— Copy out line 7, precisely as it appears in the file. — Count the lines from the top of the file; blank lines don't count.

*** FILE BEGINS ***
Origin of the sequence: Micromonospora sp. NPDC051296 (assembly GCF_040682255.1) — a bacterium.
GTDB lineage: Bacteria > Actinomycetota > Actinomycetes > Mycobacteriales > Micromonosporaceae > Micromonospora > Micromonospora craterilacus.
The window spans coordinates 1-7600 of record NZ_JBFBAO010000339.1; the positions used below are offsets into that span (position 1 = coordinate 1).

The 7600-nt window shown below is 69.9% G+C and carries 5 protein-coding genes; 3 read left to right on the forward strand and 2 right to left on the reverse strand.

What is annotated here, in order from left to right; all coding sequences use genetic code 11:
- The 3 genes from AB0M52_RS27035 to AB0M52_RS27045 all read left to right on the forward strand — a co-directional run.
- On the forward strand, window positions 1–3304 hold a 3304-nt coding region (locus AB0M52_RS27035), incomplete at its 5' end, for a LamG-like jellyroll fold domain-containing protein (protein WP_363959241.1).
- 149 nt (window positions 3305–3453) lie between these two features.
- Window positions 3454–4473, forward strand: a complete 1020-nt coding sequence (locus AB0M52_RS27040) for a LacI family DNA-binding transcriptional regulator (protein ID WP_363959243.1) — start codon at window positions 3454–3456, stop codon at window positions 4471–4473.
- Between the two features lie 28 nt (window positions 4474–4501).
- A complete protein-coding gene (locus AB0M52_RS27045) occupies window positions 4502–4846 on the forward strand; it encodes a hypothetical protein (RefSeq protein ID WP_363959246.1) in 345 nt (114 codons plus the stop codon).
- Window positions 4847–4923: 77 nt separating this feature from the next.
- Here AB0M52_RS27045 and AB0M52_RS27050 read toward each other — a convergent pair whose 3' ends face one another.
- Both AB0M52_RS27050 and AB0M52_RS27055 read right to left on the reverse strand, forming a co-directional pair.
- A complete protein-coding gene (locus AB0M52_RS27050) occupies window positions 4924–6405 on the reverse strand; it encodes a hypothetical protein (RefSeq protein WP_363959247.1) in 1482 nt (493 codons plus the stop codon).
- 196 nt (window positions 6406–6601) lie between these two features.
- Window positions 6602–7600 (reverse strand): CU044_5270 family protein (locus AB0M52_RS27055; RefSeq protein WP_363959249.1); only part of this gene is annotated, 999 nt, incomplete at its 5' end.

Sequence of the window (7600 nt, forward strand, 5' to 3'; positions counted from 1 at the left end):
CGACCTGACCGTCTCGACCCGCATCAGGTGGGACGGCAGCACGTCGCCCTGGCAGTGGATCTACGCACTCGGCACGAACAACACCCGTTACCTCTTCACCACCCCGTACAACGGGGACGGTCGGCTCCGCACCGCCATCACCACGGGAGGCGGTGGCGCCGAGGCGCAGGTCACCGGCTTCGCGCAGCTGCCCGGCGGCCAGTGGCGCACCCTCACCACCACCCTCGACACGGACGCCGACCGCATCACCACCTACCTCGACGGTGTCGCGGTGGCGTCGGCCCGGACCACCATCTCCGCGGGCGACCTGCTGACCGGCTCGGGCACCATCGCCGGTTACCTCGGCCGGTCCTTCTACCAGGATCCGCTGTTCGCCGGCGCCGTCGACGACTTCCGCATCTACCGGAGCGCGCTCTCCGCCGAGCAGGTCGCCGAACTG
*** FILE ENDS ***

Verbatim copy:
- On the forward strand, window positions 1–3304 hold a 3304-nt coding region (locus AB0M52_RS27035), incomplete at its 5' end, for a LamG-like jellyroll fold domain-containing protein (protein WP_363959241.1).